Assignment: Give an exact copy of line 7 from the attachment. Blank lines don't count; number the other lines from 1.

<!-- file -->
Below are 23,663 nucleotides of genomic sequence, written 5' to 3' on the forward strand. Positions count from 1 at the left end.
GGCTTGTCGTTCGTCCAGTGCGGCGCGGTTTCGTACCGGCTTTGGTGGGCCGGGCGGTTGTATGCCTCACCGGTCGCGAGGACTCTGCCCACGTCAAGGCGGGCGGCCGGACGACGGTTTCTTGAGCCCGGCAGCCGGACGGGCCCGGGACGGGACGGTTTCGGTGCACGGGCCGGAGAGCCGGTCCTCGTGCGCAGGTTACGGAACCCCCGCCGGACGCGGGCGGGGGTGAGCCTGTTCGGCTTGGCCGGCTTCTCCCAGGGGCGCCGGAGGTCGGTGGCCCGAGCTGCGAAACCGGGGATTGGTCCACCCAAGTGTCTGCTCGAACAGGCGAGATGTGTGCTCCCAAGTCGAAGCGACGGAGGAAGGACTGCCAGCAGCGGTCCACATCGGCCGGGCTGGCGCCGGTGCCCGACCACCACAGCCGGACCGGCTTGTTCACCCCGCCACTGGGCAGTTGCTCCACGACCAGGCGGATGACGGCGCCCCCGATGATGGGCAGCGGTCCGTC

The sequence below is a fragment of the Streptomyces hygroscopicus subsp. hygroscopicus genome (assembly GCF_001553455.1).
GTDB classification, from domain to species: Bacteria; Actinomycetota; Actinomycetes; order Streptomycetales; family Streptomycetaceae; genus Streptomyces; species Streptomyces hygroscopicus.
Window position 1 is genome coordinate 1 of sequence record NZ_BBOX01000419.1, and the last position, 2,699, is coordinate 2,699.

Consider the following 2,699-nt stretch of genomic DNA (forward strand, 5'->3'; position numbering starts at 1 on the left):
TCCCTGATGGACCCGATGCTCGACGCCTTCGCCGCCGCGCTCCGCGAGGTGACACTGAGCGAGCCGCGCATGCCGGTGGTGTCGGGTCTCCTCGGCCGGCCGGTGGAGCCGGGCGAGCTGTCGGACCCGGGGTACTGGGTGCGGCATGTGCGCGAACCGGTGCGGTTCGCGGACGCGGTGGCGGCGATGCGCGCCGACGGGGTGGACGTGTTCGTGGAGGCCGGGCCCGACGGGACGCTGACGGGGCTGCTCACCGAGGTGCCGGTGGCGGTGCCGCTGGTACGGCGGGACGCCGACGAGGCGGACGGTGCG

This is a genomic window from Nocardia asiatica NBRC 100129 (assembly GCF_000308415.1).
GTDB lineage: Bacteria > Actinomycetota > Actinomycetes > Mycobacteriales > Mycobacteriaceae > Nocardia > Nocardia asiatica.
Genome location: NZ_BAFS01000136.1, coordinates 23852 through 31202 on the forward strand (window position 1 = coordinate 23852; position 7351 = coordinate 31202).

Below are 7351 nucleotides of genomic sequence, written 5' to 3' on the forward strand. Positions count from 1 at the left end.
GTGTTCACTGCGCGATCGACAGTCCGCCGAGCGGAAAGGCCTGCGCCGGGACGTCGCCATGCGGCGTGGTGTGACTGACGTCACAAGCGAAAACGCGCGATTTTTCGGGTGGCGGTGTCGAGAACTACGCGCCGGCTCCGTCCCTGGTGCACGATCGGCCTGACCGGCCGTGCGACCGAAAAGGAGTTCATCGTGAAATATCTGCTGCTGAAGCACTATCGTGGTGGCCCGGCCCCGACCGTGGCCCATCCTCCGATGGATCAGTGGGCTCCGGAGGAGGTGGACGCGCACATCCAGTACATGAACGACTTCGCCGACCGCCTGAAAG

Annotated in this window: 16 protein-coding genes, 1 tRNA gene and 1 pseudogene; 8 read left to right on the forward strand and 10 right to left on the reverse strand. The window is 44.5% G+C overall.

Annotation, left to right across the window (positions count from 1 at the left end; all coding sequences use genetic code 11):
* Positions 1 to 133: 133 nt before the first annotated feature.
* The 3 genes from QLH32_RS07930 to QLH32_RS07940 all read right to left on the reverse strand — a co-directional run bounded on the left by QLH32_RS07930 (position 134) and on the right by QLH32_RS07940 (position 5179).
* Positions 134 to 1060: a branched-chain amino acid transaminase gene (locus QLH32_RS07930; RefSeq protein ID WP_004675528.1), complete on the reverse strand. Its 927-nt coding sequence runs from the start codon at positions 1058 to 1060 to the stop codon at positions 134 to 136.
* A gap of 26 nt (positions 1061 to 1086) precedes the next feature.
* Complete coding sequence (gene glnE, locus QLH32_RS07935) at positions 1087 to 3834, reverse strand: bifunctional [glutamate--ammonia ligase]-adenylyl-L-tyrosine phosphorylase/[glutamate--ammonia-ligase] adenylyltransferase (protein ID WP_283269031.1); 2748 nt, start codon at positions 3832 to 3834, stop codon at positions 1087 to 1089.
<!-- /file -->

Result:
TCCCTGATGGACCCGATGCTCGACGCCTTCGCCGCCGCGCTCCGCGAGGTGACACTGAGCGAGCCGCGCATGCCGGTGGTGTCGGGTCTCCTCGGCCGGCCGGTGGAGCCGGGCGAGCTGTCGGACCCGGGGTACTGGGTGCGGCATGTGCGCGAACCGGTGCGGTTCGCGGACGCGGTGGCGGCGATGCGCGCCGACGGGGTGGACGTGTTCGTGGAGGCCGGGCCCGACGGGACGCTGACGGGGCTGCTCACCGAGGTGCCGGTGGCGGTGCCGCTGGTACGGCGGGACGCCGACGAGGCGGACGGTGCG